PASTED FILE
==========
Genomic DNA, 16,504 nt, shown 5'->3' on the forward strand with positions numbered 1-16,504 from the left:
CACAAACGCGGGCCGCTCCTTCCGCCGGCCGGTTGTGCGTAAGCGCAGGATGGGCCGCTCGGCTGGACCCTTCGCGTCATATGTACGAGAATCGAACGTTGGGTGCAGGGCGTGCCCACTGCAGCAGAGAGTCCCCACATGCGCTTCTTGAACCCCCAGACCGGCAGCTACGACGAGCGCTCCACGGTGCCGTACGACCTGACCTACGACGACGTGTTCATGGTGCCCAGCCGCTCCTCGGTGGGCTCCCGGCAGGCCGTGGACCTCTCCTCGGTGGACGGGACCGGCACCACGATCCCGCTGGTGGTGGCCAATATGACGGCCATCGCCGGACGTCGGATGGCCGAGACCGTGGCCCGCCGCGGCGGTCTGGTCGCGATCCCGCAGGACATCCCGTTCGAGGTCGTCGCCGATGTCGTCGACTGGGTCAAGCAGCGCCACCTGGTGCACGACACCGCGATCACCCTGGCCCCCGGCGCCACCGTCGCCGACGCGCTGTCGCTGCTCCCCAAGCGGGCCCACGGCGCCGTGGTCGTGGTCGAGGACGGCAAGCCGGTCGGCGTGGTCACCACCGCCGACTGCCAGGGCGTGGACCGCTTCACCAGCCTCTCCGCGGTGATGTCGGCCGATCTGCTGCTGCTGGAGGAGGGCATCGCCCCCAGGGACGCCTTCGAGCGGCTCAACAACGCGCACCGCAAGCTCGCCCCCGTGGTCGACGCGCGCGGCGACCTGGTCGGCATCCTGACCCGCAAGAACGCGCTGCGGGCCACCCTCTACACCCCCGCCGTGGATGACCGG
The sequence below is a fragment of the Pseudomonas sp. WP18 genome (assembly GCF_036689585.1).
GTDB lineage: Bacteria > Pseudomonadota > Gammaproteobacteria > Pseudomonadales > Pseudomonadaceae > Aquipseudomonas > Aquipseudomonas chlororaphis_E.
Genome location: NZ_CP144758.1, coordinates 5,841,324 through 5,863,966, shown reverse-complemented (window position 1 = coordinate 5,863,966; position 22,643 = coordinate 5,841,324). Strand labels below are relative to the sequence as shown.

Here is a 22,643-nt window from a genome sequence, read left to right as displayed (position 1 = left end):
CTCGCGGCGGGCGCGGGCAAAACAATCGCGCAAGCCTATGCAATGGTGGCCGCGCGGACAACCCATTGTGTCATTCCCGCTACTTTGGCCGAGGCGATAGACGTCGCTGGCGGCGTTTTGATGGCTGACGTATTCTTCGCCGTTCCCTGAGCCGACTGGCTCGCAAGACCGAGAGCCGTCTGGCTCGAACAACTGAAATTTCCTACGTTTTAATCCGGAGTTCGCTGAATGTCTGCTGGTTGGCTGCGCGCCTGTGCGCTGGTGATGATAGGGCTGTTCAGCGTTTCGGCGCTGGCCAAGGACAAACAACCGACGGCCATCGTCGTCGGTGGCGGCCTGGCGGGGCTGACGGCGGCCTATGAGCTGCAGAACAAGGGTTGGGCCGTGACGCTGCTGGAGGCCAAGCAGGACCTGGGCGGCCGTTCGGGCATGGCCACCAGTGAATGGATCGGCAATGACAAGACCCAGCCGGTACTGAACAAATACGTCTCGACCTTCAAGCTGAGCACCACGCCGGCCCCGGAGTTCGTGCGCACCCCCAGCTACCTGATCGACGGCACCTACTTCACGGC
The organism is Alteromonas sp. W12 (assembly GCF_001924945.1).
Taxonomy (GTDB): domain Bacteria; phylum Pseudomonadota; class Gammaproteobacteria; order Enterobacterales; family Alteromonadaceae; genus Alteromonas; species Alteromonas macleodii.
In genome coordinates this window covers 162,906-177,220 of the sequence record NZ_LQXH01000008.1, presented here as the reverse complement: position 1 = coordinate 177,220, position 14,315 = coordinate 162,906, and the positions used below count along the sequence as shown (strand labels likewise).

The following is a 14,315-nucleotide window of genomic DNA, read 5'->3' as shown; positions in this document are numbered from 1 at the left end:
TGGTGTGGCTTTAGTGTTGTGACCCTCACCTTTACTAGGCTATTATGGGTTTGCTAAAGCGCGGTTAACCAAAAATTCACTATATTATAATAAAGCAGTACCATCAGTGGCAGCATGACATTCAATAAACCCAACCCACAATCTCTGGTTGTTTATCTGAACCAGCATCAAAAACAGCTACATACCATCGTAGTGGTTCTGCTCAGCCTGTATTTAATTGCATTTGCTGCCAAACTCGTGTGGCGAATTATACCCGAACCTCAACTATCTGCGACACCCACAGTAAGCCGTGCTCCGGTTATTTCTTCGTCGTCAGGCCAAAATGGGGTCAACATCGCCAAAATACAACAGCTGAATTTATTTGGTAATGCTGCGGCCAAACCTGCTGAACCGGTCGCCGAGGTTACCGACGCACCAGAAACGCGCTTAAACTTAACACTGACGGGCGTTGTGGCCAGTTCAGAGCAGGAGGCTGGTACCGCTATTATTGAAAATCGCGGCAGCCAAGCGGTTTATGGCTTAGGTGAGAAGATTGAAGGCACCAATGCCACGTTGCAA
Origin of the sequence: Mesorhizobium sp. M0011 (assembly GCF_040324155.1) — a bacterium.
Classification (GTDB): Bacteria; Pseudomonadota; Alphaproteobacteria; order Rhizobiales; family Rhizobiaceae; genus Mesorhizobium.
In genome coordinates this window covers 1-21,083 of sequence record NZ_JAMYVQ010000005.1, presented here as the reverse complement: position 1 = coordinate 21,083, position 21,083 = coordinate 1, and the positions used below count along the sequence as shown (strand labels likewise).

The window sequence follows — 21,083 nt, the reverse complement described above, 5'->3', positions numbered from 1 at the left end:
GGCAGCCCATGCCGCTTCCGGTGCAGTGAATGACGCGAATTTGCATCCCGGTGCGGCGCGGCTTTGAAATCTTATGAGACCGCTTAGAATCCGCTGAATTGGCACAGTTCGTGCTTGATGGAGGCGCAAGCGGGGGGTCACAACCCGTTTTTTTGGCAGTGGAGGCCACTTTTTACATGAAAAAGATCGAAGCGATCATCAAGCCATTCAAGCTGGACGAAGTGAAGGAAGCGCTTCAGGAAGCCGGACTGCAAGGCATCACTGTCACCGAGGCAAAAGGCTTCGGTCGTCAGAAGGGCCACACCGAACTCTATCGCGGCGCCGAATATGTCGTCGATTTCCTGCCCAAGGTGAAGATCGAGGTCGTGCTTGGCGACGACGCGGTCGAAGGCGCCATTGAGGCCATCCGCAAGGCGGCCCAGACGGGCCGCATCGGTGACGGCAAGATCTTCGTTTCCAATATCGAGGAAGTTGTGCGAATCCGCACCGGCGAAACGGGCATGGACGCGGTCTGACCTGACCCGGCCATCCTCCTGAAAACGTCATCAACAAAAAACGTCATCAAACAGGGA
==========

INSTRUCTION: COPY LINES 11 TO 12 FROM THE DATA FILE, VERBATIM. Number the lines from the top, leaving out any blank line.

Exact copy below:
The following is a 14,315-nucleotide window of genomic DNA, read 5'->3' as shown; positions in this document are numbered from 1 at the left end:
TGGTGTGGCTTTAGTGTTGTGACCCTCACCTTTACTAGGCTATTATGGGTTTGCTAAAGCGCGGTTAACCAAAAATTCACTATATTATAATAAAGCAGTACCATCAGTGGCAGCATGACATTCAATAAACCCAACCCACAATCTCTGGTTGTTTATCTGAACCAGCATCAAAAACAGCTACATACCATCGTAGTGGTTCTGCTCAGCCTGTATTTAATTGCATTTGCTGCCAAACTCGTGTGGCGAATTATACCCGAACCTCAACTATCTGCGACACCCACAGTAAGCCGTGCTCCGGTTATTTCTTCGTCGTCAGGCCAAAATGGGGTCAACATCGCCAAAATACAACAGCTGAATTTATTTGGTAATGCTGCGGCCAAACCTGCTGAACCGGTCGCCGAGGTTACCGACGCACCAGAAACGCGCTTAAACTTAACACTGACGGGCGTTGTGGCCAGTTCAGAGCAGGAGGCTGGTACCGCTATTATTGAAAATCGCGGCAGCCAAGCGGTTTATGGCTTAGGTGAGAAGATTGAAGGCACCAATGCCACGTTGCAA